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Joss Whedon: From a Vampire Slayer to a Dollhouse

A comics interview article by: Josh Green
While at San Diego Comic-Con, Josh Green got the chance to catch up with writer/director Joss Whedon to pick his brain about what’s to come for Buffy and Dollhouse.

Enjoy!




Josh Green: What’s next for Buffy comics?

Joss Whedon: Jane Espenson is finishing her arc, then Brad Meltzer, an extraordinary writer, is doing an arc, and then I am finishing up the season myself. And we’ll finish Season 8 to close it out.

JG: Are you going to do a Buffy Season 9?

JW: We’re going to do a Season 9 for sure. I don’t think Dark Horse would be very happy if we didn’t.

JG: Is there any more Sugarshock coming up?

JW: You know, I don’t have any planned. But I am really dying to do it. It is just a question of time. I loved working with Fábio [Moon]. I am very proud of Sugarshock.

JG: Is the lost season one finale “Epitaph One” like a second pilot for Dollhouse?

JW: I wouldn’t call it a second pilot, but it definitely is a different vision and it will contain a lot of things about the characters about who they are and where they’re heading that people might not have seen or expected.

JG: You talk about your former shows in the way that some would speak of a lost love. So I am wondering if going into Dollhouse Season 1, did you have any concern about becoming that emotionally involved into a show again? And also how did you feel when you found out that FOX was going to let you and Dollhouse keep dating?

JW: Well I have been hurt before, it’s true. So I made the decision early on just to phone it in. And I really feel that that’s better for me. [Laughter]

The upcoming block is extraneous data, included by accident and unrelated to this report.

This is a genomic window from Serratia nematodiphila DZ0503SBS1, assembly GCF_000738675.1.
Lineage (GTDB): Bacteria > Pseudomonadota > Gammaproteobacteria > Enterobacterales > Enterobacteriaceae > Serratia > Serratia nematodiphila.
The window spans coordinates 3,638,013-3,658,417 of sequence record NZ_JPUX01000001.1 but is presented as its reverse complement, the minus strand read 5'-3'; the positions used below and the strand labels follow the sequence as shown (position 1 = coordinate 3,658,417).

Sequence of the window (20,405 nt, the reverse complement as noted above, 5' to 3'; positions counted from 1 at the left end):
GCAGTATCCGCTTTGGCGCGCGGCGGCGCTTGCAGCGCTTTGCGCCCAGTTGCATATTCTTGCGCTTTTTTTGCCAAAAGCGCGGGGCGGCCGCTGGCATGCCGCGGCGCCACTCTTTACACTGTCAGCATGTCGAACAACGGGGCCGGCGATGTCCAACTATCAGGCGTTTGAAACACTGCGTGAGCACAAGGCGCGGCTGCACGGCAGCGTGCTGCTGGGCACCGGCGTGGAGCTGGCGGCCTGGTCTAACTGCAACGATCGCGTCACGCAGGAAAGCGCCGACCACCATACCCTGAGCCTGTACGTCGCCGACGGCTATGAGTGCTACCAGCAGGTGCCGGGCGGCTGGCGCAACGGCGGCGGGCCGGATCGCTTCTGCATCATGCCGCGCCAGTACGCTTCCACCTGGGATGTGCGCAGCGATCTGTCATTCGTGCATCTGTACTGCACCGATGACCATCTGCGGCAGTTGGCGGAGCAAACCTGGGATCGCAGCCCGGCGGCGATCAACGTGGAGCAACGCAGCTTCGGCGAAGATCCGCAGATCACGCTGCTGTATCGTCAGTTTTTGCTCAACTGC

No, I’m a little bit wiser and a little bit more removed with how I deal with the whole business of it. But when I get into the story; that is the only world I live in. I love the characters and I love the cast so much. But when I am in the writer’s room and we’re talking about them -- that’s our life. In the same way that it’s always been. All we do is get excited and come up with things, that we’re a little embarrassed what we thought of.

JG: Can you talk about how close Dollhouse was to being cancelled?

JW: I’d say it came extraordinarily close to being cancelled. It came down to some very simple numbers that people worked in a very complicated fashion to fudge. But my shows have never gone that big, but they are marathon runners. And this is the studio where I did those shows, even though they weren’t on the (FOX) network. They know that, so they fought hard to make it as easy for the network as possible. So it was really basically the hardcore fan base that tipped the scales. And that scale was tippy.

JG: How would you say how Dollhouse stands alongside your other shows?

JW: I think with this show I want to say to people who felt a connection to me, that maybe you want to back away and avoid eye contact. [Laughter] That maybe there is something horrible wrong with me. I think of this as a work that actually frightens me at times in a way that my other shows seldom got to.



JG: How does the second season of Dollhouse change in comparison to the first?

JW:We always intended for Paul [Ballard] to find the Dollhouse. We didn’t want him to be like the reporter in The Hulk [TV Show], showing up too late every five minutes each episode. His obsession with Echo is going to be tempted because he is going to be in there with her, partially to protect her but to also find out what is really going on. But you can gaze into the abyss or you can actually live in it. So we’re going to see that Echo is starting to grow and that everybody else really starts to come apart a little bit.



JG: What political and ethical dilemmas are you interested for season 2?

JW: Well I think ultimately the thing that fascinates me is morality and personal politics. Yet I would say in terms of second season, the abuse of power and the different kind of forms it can take is going to become broader and more impactful than it has been.

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